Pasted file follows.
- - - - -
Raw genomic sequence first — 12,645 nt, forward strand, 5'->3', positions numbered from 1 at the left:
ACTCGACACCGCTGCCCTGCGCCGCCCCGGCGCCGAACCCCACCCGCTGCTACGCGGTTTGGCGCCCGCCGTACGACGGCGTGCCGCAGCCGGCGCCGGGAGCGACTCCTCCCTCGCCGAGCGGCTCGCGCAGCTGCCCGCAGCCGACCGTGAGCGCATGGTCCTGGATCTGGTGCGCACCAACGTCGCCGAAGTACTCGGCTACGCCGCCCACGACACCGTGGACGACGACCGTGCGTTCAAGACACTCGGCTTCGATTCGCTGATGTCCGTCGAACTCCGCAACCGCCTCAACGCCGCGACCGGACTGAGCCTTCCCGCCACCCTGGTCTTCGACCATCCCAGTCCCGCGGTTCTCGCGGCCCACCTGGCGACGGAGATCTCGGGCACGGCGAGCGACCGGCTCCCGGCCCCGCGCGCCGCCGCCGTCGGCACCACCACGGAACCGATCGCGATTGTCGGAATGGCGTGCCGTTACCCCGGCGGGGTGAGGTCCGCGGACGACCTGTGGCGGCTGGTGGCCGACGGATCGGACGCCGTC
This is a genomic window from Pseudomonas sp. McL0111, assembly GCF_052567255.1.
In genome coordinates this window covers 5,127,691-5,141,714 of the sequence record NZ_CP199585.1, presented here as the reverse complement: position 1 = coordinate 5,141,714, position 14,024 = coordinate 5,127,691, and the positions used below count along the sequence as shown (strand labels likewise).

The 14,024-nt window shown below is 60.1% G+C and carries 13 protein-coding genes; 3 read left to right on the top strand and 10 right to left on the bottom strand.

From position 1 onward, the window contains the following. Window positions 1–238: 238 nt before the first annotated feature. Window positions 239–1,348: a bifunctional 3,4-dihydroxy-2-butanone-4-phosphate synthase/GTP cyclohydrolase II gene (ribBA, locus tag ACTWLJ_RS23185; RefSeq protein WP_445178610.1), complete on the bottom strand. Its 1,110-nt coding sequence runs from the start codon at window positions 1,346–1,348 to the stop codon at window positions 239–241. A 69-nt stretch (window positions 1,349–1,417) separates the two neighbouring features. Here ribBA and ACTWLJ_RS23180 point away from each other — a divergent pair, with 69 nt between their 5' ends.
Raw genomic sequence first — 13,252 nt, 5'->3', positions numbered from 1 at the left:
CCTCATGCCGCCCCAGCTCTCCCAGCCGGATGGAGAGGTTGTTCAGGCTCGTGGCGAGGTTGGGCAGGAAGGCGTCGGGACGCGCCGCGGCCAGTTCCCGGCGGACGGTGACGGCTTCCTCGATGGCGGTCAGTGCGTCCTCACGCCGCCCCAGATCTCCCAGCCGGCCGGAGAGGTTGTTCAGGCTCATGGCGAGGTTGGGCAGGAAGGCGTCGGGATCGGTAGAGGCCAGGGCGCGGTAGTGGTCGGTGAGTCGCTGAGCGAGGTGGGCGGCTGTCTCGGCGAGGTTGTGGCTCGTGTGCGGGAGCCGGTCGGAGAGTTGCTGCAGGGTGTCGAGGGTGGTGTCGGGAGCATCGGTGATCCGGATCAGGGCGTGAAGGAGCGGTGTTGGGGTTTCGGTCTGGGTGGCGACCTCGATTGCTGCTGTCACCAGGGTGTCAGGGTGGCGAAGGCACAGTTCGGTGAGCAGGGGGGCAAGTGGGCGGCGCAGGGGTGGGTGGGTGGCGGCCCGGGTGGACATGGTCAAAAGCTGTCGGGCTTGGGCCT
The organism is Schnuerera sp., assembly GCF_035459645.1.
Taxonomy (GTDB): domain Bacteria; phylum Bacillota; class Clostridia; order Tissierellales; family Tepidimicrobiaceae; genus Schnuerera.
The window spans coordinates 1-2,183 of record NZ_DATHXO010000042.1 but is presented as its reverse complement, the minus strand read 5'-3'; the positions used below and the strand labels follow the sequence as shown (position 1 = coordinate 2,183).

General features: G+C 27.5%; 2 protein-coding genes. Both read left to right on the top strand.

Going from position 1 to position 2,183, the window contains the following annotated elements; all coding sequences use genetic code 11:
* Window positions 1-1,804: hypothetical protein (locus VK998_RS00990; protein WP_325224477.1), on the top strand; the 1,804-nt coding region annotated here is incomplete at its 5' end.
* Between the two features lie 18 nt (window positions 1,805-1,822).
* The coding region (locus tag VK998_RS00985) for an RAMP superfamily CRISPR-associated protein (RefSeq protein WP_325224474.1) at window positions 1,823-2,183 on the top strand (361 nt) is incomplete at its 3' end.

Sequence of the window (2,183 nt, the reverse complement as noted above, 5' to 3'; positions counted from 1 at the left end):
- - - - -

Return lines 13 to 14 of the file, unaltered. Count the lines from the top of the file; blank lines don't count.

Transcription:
Going from position 1 to position 2,183, the window contains the following annotated elements; all coding sequences use genetic code 11:
* Window positions 1-1,804: hypothetical protein (locus VK998_RS00990; protein WP_325224477.1), on the top strand; the 1,804-nt coding region annotated here is incomplete at its 5' end.